I’ve driven by a few battery-changing stations, and just thinking about the possibility of there being successful electric vehicles on the road is a breath of fresh air for me.

  4. MR says:

    That is wonderful news.

  5. Maurice says:

    I think BP is going into the UK. This is my understanding after talking to one of their marketing people.

  6. MS says:

    I wish I could participate in a similar scheme in the UK.
    Good luck to this BP.

  7. Maurice says:

    All in all, Better Place has a great product and driving concept. What’s needed now is enough electricity generated by power plants that don’t have to rely solely on fossil fuels – including natural gas. This reality is a long way off, unfortunately.

  8. I am commenting on a Haaretz article which says BP is ripping through cash, and is light years away from breaking even. See the links. My skepticism about Better Place has been around for a few years and is not unfounded. Small countries like Israel are better off building a public transportation network, using trains and subways so that the capital poor citizens, and not just the rich cronies of the country, can afford to get around greenly and cleanly – on time and with dignity. The bus and train network in Israel is limited, unreliable, complicated and tiresome.

    I support clean tech initiatives, but it seems to me that the Better Place idea is a technology that most people cannot afford to take a chance on especially if there are questions about whether or not the charge stations will be around tomorrow. This is a business after all, and not a group of prophets…

    In the beginning they set out to provide a leasing model, similar to the way people use cell phones. So that the service would be cheaper and greener. Get the device for near-free and buy minutes for charging your car. It all changed as the company evolved.

  9. Asher Arbit says:

    Karin – This article is long on unfounded skepticim about BP and short on facts.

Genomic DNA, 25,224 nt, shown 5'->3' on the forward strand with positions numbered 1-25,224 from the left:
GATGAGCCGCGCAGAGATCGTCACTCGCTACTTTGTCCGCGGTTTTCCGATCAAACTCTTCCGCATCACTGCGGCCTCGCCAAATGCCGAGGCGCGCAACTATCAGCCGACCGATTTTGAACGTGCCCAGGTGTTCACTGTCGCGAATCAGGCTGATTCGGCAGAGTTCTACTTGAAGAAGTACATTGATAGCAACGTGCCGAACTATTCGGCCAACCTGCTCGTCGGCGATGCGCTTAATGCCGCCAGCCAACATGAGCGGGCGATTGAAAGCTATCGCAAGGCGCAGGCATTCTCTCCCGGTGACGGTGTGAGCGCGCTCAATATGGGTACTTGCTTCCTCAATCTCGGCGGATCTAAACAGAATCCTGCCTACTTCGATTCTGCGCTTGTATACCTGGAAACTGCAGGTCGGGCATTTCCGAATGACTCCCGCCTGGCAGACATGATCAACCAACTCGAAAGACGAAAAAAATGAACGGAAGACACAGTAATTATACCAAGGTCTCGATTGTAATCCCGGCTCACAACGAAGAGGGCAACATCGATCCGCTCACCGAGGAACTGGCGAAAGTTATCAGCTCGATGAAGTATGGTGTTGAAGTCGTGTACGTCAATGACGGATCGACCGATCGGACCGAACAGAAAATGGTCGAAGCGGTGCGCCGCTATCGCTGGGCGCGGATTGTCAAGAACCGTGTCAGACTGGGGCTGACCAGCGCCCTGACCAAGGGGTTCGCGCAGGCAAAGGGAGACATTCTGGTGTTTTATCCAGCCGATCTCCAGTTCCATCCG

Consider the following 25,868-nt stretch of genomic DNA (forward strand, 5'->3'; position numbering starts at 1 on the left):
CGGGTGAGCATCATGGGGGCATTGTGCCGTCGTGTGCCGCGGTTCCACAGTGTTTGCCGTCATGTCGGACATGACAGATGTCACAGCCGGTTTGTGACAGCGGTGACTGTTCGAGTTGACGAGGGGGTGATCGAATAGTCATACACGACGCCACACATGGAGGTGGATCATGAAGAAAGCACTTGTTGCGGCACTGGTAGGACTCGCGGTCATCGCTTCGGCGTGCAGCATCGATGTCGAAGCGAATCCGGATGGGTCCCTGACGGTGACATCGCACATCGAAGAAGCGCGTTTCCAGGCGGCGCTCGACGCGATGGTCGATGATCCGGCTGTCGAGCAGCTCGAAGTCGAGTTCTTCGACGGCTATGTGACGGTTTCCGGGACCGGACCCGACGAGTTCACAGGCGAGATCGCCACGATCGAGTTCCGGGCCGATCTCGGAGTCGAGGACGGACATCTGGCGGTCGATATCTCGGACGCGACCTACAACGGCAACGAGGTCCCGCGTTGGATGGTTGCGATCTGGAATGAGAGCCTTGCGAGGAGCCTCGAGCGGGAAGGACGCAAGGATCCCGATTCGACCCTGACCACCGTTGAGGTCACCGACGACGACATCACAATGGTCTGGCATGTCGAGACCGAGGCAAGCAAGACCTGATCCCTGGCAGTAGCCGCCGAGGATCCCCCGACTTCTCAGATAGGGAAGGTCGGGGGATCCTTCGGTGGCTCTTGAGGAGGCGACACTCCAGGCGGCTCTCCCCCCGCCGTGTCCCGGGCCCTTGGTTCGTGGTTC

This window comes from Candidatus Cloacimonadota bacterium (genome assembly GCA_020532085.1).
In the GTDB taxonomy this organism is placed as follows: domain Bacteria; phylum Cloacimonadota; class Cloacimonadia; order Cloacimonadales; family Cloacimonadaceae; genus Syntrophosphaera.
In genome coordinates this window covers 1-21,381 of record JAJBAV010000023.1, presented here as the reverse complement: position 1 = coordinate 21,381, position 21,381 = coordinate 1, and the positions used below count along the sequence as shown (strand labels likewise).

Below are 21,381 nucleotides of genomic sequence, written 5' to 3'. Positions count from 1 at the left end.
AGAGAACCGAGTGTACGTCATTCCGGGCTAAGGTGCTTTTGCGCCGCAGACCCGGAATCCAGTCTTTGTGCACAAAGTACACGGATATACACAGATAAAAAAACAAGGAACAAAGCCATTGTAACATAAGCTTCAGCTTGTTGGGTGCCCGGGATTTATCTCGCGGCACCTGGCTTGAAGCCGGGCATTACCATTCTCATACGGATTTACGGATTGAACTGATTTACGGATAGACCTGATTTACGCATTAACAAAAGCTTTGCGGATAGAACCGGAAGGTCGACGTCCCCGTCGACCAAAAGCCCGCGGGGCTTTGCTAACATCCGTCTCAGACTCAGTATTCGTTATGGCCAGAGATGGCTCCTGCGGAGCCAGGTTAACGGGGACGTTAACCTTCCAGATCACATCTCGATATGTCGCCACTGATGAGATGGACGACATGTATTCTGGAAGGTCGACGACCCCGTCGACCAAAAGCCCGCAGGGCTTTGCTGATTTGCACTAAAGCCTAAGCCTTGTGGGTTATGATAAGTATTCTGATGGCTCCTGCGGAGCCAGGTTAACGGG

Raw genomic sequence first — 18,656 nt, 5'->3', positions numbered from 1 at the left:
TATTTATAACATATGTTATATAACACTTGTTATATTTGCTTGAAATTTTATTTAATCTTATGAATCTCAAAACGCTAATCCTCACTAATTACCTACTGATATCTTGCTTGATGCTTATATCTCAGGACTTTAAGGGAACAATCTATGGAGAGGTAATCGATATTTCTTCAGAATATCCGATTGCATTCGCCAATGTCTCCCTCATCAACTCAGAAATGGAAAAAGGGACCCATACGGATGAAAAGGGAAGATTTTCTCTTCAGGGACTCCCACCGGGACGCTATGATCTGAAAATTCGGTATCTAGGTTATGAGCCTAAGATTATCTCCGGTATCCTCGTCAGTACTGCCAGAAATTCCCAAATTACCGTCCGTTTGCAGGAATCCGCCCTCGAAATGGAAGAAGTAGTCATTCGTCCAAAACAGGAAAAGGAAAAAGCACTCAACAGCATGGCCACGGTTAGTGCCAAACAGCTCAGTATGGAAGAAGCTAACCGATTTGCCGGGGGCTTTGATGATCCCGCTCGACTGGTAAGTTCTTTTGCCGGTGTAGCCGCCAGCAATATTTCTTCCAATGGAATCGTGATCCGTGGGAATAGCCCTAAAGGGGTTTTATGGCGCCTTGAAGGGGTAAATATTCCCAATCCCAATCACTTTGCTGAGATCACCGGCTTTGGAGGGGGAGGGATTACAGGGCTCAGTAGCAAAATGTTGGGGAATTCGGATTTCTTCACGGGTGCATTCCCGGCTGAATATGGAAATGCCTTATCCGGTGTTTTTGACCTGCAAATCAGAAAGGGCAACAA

You tell us that BP is light-years away from its break-even point. But duh! they just started selling. You don’t say that sales are slower than expected or give us any numbers (expected sales vs. atual sales).
    You don’t tell us how long BP thinks it will take to reach break-even.
    You tell us that BP recently got a $40B euro loan and that BP is “ripping through” cash (whatever that means). How long it will take to “rip through” $40B euro? A week? A month? A year? 5 years? Is this loan the only source of funding?
    You don’t even try to answer the most important question: will BP run out of cash before it reaches break-even? You just hint that you think it will fail.
    You’re not a green prophet – you’re a black prophet.

  10. James says:

    @Maurice Picow –
    Green Prophet is against Better Place? Come off it. BP has only sold a few hundred cars, you can’t argue against the numbers.

  11. Maurice Picow says:

    The Media, who is heavily sponsored by car and gas station advertisements, is looking for ways to discredit Better Place. After all, if this company is successful, gasoline driven cars will be effected. In any case, it’s not likely that a large number of electric cars will be on Israel’s roadways; at least in the near future.

    1. I don’t agree. The media in Israel is free to say and do what it pleases.

  12. David Rose says:

    Karin,
    If you would have heard Shai Agassi yesterday on Israeli radio, you would have learned that the money invested until now in the development of the Israeli Better Place network is similar to 4 days of gasoline purchased in the country. As far as I’m concerned four days worth of gasoline is a small price to pay to work towards a world free of gasoline and its many evils.

    1. Gasoline like plastic is not evil. It’s how people use it. Gasoline, after all, and the cheap oil prices in the 80s gave every Westerner on this planet the feeling that they have a birthright to owning a new car that can take them anywhere they please. Don’t get me wrong – I am not against progress, just false prophets.